Taking up Stroppy's point about changes over time, I wonder if one thing we will see will be a reduction in the number of bachelor male childless quasi uncle-types who turn up in children's books - characters like Bill (Enid Blyton's "Adventure"s stories) Uncle Jim (Swallows and Amazons) Mr Carter (Jennings books) or even Puddleglum (Narnia), because of an increased suspicion of adult males who want to hang out with children who aren't their own. That would be rather sad I think.

Emma Barnes said...

Following up on Miss Honey, it's maybe interesting to look at the foster mother in Jacqueline Wilson's Tracey Beaker books. Like Miss Honey, she takes on a child who is not her own, but it's much less sugar-coated - in fact, the second book (the Dare Game) is very much about their problems adapting to each other, and it is clear that the foster mum (who is a journalist) has her own life and friends, and is having problems relinquishing some of her independence - just as the foster child, Tracey, is struggling to adapt to the idea that everything isn't going to be perfect, and that her foster mother has a life beyond nurturing her! It's very realistic, and very different from the extreme archetypes you get in a writer like Dahl, but obviously chimes with child readers.

Again, in the realist tradition, there is the character of Ole Golly, the nanny, in Harriet the Spy. Old Golly is a bit of a "mentor" figure - she is well read, and a source of wisdom - but she leaves Harriet in order to make her own life, and part of Harriet's growing maturity is the realisation that Old Golly does have aspirations of her own (and whether those will include her own children or not, is never specified, and doesn't really seem to be important).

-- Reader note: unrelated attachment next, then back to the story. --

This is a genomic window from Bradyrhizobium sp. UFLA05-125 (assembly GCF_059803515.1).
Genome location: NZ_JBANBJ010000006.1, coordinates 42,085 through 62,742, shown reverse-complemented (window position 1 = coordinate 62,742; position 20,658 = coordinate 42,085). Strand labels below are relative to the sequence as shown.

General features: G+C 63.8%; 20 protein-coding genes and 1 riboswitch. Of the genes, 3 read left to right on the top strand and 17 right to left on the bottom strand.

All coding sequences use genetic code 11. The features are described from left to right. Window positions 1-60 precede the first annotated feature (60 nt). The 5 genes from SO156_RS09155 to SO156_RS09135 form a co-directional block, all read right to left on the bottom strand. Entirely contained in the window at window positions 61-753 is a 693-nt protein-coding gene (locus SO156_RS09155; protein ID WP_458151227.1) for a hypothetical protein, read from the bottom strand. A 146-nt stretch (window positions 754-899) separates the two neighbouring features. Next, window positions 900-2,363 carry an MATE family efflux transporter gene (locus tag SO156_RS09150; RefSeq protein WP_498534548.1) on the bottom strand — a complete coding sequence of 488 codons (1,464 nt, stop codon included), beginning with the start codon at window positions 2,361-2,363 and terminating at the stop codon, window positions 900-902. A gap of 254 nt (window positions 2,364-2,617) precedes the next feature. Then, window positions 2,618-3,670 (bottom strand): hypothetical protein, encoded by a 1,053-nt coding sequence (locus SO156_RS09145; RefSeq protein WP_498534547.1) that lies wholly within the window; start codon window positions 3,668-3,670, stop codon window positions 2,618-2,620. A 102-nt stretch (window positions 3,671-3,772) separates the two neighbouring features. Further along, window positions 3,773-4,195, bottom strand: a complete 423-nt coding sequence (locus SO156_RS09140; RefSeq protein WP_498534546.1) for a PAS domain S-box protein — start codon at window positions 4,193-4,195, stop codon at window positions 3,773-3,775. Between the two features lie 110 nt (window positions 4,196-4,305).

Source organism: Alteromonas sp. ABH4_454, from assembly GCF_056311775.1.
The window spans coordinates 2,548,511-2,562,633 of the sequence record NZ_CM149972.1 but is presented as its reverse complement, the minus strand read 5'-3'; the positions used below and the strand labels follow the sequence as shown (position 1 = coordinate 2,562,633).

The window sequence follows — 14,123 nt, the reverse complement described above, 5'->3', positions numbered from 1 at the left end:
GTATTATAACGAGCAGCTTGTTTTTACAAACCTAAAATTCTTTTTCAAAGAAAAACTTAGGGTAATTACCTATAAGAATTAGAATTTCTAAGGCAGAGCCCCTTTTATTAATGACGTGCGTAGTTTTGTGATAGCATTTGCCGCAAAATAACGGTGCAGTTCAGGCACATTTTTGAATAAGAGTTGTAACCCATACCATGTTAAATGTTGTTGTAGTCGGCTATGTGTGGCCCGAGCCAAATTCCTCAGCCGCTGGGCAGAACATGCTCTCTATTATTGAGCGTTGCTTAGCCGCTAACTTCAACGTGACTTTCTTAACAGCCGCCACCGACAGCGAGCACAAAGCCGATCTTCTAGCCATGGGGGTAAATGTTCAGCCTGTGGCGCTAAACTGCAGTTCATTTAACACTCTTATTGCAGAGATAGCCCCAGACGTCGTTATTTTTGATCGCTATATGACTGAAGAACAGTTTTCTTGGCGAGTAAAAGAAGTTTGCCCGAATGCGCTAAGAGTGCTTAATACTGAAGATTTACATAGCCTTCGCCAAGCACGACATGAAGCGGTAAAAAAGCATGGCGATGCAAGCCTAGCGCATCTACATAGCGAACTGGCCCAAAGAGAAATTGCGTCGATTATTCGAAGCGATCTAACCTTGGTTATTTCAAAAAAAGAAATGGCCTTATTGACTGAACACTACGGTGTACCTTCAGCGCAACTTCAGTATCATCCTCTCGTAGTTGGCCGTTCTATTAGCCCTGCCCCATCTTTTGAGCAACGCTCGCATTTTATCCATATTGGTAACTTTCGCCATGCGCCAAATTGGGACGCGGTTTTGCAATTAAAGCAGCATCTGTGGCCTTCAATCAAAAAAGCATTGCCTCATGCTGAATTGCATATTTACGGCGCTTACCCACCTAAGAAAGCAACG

Catherine Butler said...

Interesting post as ever, Clementine! Two sidelong thoughts. When it comes to adults being seen as somehow lacking if they don't have children, I wonder how much more this is the case for women than for men? All the examples you cite in this category are female apart from Captain Hook, and he seems to have led a fulfilling life as a pirate for many years before anchoring at Neverland. No one looks at a pirate ship normally and asks where all the children are.

As for teachers, I assume this is (like the custom of addressing female teachers as 'Miss') in part a left-over from the time when female teachers were expected to give up work on marriage. Like the wearing of mortar-boards, this seems to be part of the teacherly iconography that has long outlived actual usage.

Nick Green said...

You seem to imply an agenda or a conspiracy (let's make all childfree people look evil or sad) but as you also say, it's a narrative necessity. In a book about children, every character has to have an attitude towards the child protagonist. As in a world war, true neutrality is not possible. You can't be totally indifferent to another human being, can you?

Clémentine Beauvais said...

Graaah of course I didn't get a chance to look at the comments yesterday - thank you! I don't really imply an agenda or conspiracy (not this time), more like a set of narrative or generic conventions that lead to specific characters being characterised in similar ways. But I agree entirely about the gender aspects, which clearly must be of capital importance there.

Very interesting point too about the changes over time and the suspicious nature of grown men being alone with young ones - something that struck me recently when rereading Kensuke's Kingdom. Sad indeed, of course...

Dianne Hofmeyr said...

Fantastic post. Thank you! Having just finished "All the Light You Cannot See" by Anthony Doerr, I was immediately struck by the fact that Marie-Laure is left alone in Saint Malo with two childless people - the old housekeeper Madam Manec and her great uncle Etienne, who isn't at all creepy, as in little girl/ older man scenario. And though he's sad, he is a huge source of inspiration. And then the marvellous and pragmatic Madam Manec ... too wonderful. This doesn't add anything to what you've said but as I'm fresh from the book I felt it was a great example of childlessness in an adult/child relationship.